Ms. Lowinger asked group attendees to share what having myositis has meant to those who have been diagnosed as well as to their partners. In their own words, members shared:
These are sentiments expressed by those with myositis and their care partners. It may be easier to deal with loss when there is an understanding of the psychological, as well as physical upheaval that occurs.
Ms. Lowinger reflected that a thread that ran through members’ comments was the issue of loss. A diagnosis of myositis can pose a major crisis in the lives of the individuals diagnosed and their family, friends, and close connections. For those diagnosed, there are physical losses. However, loved ones, as well as those diagnosed, experience psychological losses. The psychologist Pauline Boss referred to these losses as “ambiguous loss.” It is the loss of the former self (Boss,1999/2000).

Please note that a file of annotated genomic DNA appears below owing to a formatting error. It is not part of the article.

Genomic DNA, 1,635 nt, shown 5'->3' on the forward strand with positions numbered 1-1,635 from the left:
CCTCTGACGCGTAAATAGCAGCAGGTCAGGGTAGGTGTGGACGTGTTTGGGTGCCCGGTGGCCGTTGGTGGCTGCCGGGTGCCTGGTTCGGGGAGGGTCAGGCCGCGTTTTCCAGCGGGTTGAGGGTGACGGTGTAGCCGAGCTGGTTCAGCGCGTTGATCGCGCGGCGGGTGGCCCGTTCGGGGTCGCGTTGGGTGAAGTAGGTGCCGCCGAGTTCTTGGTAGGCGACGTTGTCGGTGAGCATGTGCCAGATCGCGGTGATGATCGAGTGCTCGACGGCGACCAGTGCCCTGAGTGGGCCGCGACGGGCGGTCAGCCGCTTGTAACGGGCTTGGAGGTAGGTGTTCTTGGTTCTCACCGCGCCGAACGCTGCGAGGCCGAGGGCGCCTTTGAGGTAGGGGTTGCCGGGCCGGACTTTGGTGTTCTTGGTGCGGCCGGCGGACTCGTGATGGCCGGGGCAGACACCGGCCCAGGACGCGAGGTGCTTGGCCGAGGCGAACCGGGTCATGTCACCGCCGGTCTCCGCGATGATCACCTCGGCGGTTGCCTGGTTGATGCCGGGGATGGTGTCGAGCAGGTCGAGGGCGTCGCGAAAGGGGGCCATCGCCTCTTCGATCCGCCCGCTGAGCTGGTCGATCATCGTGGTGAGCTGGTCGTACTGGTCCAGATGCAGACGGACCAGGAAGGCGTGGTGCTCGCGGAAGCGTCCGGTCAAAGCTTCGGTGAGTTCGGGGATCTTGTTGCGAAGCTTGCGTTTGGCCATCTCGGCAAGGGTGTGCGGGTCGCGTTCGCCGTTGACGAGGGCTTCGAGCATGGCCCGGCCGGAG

It is important for all to acknowledge these losses and what these losses mean to them. As with all loss, we must allow ourselves to grieve and mourn for how one’s life has changed and how one’s life may change in the future. New losses may appear and, again, these must be acknowledged and mourned.
Ms. Lowinger shared that, at a group for partners at TMA’s conference, a young man who was recently married said that his wife was diagnosed with myositis shortly after they were married. He felt that everyone focused on her; no one asked how he was doing. He felt guilty about being angry about this. Ms. Lowinger stated that these feelings are normal.